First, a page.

Guest post: most young people want marriage, so why do they settle for less?

Mar 7, 2018

Note: Jeneba Kuteh has been volunteering with the Coalition for Marriage over the past three weeks. As a recent school-leaver, we thought it might be interesting for her to share her thoughts with our supporters on why young people want to marry but then seldom do. Her article is below. On behalf of all of us at the Coalition for Marriage, thank you to Jeneba for her volunteering. – Thomas

What do young people want? It seems that the vast majority want the peace and security that marriage brings. So why do so many choose to cohabit instead, and what does doing so mean for the prospects of a stable family life?

A recent poll by the Centre for Social Justice found that eight in ten 14-17 year-olds said that they wanted to get married later in life. Only 4% said that it was not part of their plans. The same number (78%) said that a lasting adult relationship was as important or more important to their long-term happiness than their career plans. In other words: young people overwhelmingly aspire to marry.

As preparation for coming to volunteer at the Coalition for Marriage, I conducted a personal poll of adults in Greenwich. I found that this strong support for marriage remained intact even amongst those who had live-in relationships. 31 of the 48 people I spoke to said that marriage is the best union for society. However respondents were pessimistic about the outlook for marriage as an institution: half believed that in the next five years the rate of marriage will continue to decline in importance relative to the rate of cohabitation.

This is supported by statistics. Cohabiting households now make up 17% of all families in the UK. There is little public awareness that there are meaningful difference in outcomes for those involved. Resolution’s polling found that only one in four believe that married couples make better parents than unmarried couples despite vastly increased odds of separation.

According to research published last year, cohabiting parents accounted for a fifth of all couples but over half of all family breakdown.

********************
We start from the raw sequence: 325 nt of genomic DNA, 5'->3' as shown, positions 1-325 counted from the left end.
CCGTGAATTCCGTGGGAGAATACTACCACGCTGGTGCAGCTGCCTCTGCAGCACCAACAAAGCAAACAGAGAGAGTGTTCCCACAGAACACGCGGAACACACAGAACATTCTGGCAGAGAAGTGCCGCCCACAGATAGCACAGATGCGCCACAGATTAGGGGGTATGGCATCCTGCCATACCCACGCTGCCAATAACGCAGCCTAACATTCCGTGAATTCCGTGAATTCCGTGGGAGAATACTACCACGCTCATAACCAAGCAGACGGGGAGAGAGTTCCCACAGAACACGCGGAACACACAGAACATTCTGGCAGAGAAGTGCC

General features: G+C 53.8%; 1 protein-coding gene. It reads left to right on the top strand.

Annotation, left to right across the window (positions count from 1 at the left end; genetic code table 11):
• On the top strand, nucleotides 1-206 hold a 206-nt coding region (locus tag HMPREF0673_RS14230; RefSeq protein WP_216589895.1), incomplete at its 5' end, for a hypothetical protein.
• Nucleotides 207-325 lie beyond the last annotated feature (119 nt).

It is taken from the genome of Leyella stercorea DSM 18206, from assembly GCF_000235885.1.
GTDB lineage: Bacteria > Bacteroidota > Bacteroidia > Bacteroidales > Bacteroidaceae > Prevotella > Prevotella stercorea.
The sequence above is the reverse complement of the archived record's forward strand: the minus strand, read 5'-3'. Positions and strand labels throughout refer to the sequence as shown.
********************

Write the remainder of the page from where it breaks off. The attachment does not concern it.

Couples living together before marriage find themselves in an inherently less stable position. Not only do they lack the legal protections available to married partners, a major US study found that they were significantly more likely to become divorced even if they did marry.

So what is driving the move towards cohabitation? Why do those who desire the security and stability which marriage has to offer often settle for a relationship which has no legal and less social significance?

Indeed, why settle for a relationship that in some respects is the complete opposite of all that marriage stands for in terms of stability and commitment?

There are a few standard responses. Social changes mean that this is an era which emphasises free choice over lasting choice, with a corresponding lack of social obligation.

The public narrative on divorce does not help matters either. Office for National Statistics reported 106,959 divorces in 2016. Awareness of failed marriages may act as a deterrent to commitment even in the case of couples that are willing to be committed in their partnership.

There is also an argument that the economic emancipation of women has made many reluctant to marry.

Yet marriage is not self-seeking, and I believe that children raised in this union benefit from a secure and sheltered foundation in which they develop best. This is because marriage is not only the legal binding of two people, but it also allows us to find personal growth through the selfless and sacrificial nature of the relationship.

I believe that many people simply drift into cohabitation hoping that one day a proposal will arrive. One woman in a cohabiting union is on record as telling Civitas: ‘A lot of people will say we’ll see how it goes and one year turns into five years and you see people with five kids and there’s still not commitment’. This woman, like many others, clearly still desires the secure and devoted relationship found in marriage but, perhaps due to social pressures, has settled for less.

Despite all this, hope remains. The majority of people I spoke to agreed that traditional marriage between a man and a woman is the best union in which to raise children, and there was little appetite for extending the rights associated with marriage to cohabiting couples.

I believe in traditional marriage and all that it stands for: love, commitment and unity. When two commit to spending their lives together, they are no longer ‘I’ but ‘Us’, stronger as a result.

Many who opt out of marriage and choose cohabitation, I perceive, are role playing – attempting to enjoy the fruits of marriage without taking on the responsibility. In the long run this mis-match is seldom good for either partner.

Marriage is seldom mentioned in school, and perhaps as a result few people are aware of why it offers more to committed partners than cohabitation.

It is a conversation worth having, even at a young age, and I believe that doing so would stop many people getting to the middle of life without marrying before asking themselves: ‘Is this really what I want?’